ADVANCE REVIEW: Runaways 29

Runaways 29 CoverWritten by: Joss Whedon

Pencilled by: Michael Ryan

Inkers: Rick Ketcham with Andrew Hennessy

Colorist: Christina Strain

Letterer: VC’s Joe Caramagna

Cover Artist: Jo Chen

Company: Marvel

I went through an honest, semi-serious bout of depression when “Buffy the Vampire Slayer”, “Angel”, and “Firefly” all disappeared from my television screen. I had felt rather “close” to many of the characters on these shows, and it saddened me that I wouldn’t be able to follow them any longer. But wow – if I had known what the cancellation of his TV shows would do to Joss Whedon in terms of comics production, I would’ve started my own write-in campaign years ago.

Runaways 29

“Buffy Season 8” by itself would have been enough for me, let alone the enjoyment I’ve gotten from his run on “Astonishing X-Men”. But his recent “switch-off” with Brian K. Vaughn on the “Runaways” title has opened my eyes to yet another excellent read.

Runaways 29

In the current storyline, the group of Runaways (a group of children and adolescents with random super-powers) has jumped back in time 1907. But, this isn’t any early 20th century that you’re familiar with: yes, there is a fight in the last issue with some strike busters, but the number of super-powered folks almost seems to outnumber the normal humans in this neighborhood. Meanwhile, the kids are trying to figure out how to get home, various personal relationships are in flux, they try to convince a young girl to join them, a couple of villians from their past show up, and no less than three other super groups of the time are preparing for a turf war.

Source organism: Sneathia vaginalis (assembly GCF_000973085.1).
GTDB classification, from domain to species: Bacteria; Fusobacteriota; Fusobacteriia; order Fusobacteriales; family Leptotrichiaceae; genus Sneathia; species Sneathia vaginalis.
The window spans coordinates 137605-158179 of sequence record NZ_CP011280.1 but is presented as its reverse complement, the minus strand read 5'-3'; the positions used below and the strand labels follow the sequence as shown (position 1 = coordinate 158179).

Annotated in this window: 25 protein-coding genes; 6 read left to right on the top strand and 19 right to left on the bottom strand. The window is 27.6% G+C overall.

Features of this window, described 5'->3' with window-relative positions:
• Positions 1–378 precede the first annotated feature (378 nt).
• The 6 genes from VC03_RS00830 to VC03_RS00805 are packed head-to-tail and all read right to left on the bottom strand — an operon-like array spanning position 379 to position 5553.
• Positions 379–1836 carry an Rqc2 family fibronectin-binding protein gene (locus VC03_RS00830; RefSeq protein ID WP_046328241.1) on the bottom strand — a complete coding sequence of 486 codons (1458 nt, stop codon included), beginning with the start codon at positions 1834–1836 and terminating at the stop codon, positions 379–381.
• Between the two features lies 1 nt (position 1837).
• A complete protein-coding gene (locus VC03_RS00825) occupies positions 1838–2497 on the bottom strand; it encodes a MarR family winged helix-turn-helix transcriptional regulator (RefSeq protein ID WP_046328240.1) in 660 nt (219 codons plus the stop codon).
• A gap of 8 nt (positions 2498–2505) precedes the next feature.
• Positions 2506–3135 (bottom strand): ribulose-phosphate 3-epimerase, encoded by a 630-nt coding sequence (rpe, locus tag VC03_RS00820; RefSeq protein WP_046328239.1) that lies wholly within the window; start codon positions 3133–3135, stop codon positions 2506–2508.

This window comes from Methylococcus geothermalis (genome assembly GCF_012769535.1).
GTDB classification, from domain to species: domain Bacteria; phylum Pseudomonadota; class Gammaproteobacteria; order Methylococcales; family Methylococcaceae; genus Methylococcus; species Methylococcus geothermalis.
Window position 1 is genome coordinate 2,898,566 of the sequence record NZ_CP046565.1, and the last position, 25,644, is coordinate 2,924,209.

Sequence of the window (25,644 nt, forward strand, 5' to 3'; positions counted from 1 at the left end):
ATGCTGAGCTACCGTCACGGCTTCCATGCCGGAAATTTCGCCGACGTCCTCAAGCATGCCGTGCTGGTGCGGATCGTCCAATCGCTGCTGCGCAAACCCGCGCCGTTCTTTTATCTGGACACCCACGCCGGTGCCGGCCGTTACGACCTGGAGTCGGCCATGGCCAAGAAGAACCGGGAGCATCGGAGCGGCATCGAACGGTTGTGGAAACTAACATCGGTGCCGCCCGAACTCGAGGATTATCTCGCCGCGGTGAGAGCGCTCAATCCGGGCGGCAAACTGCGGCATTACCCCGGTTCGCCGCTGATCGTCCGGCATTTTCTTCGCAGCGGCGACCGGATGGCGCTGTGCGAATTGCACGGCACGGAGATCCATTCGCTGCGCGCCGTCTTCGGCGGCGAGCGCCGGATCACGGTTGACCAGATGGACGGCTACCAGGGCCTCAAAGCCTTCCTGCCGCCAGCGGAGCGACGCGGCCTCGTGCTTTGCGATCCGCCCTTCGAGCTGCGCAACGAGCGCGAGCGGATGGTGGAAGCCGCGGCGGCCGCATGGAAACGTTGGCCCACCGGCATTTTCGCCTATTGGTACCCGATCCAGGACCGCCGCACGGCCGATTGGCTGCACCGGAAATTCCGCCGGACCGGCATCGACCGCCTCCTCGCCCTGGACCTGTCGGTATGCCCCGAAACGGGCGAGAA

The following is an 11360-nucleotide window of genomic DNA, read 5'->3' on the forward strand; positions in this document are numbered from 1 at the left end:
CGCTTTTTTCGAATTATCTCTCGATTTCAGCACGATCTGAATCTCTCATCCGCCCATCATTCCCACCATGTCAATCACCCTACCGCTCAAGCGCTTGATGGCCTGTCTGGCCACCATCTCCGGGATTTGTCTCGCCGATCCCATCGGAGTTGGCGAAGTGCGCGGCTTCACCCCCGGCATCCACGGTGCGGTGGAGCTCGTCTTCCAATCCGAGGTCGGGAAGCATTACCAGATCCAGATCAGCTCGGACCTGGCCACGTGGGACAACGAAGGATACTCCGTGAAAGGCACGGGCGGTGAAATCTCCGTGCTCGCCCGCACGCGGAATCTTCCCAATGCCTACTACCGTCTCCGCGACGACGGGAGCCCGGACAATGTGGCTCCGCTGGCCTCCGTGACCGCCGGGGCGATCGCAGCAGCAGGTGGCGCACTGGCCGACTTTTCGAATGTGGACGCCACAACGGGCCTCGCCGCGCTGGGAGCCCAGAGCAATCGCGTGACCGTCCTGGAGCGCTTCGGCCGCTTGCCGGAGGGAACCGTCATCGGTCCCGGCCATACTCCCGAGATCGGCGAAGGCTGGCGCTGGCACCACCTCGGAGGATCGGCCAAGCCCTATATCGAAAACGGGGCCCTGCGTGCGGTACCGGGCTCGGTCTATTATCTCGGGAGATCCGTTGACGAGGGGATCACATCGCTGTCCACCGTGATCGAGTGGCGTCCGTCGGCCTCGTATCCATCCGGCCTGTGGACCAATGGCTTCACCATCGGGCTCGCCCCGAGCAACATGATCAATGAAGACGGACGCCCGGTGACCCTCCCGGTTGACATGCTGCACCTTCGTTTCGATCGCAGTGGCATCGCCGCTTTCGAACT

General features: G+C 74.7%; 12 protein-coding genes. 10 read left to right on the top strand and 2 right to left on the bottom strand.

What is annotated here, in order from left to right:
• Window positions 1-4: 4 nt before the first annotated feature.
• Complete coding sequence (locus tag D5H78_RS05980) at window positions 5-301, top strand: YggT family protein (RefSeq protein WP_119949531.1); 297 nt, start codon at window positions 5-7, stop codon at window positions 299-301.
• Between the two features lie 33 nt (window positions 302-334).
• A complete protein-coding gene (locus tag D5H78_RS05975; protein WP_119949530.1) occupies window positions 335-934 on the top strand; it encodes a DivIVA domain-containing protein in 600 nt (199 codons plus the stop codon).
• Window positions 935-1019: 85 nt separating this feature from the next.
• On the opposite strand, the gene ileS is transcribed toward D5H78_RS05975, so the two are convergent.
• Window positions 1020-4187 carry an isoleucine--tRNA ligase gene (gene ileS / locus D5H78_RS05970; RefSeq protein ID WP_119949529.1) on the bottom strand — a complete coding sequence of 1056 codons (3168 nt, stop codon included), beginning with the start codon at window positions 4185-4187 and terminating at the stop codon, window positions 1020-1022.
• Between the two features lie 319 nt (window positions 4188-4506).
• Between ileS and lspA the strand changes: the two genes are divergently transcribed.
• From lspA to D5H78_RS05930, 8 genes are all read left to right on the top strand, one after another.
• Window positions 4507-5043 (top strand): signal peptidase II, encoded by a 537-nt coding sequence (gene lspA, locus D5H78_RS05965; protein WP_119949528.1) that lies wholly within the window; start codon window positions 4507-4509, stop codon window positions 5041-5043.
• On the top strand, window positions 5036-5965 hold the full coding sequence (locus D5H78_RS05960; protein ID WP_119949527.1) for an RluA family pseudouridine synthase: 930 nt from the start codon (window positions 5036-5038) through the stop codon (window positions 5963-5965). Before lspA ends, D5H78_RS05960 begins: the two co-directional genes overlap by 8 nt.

So basically, Joss is really packing a lot into each page.

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In fact, that’s probably my only real (small) complaint (besides the rampant anachronisms): the sheer size of this storyline. It’s honestly difficult to keep up with the ever-expanding number of sub-groups, let alone the cast of individual characters. There’s no less than 25 named characters in this 28 page book – that’s a lot to keep straight at one time.

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However, even I will admit that’s somewhat minor nit-picking: especially in a comic book format, where it’s easy enough to flip back and forth between pages. It also helps greatly that the art team of Michael Ryan, Rick Ketcham, Andrew Hennessy and Christina Strain are able to give each character such a distinct style. Nonetheless, I would advise picking up at least the last three back issues, as well as a good read-through of their Wikipedia page, for your own sanity if nothing else.

Rating: 8 / 10

 Read the first five pages of the issue here

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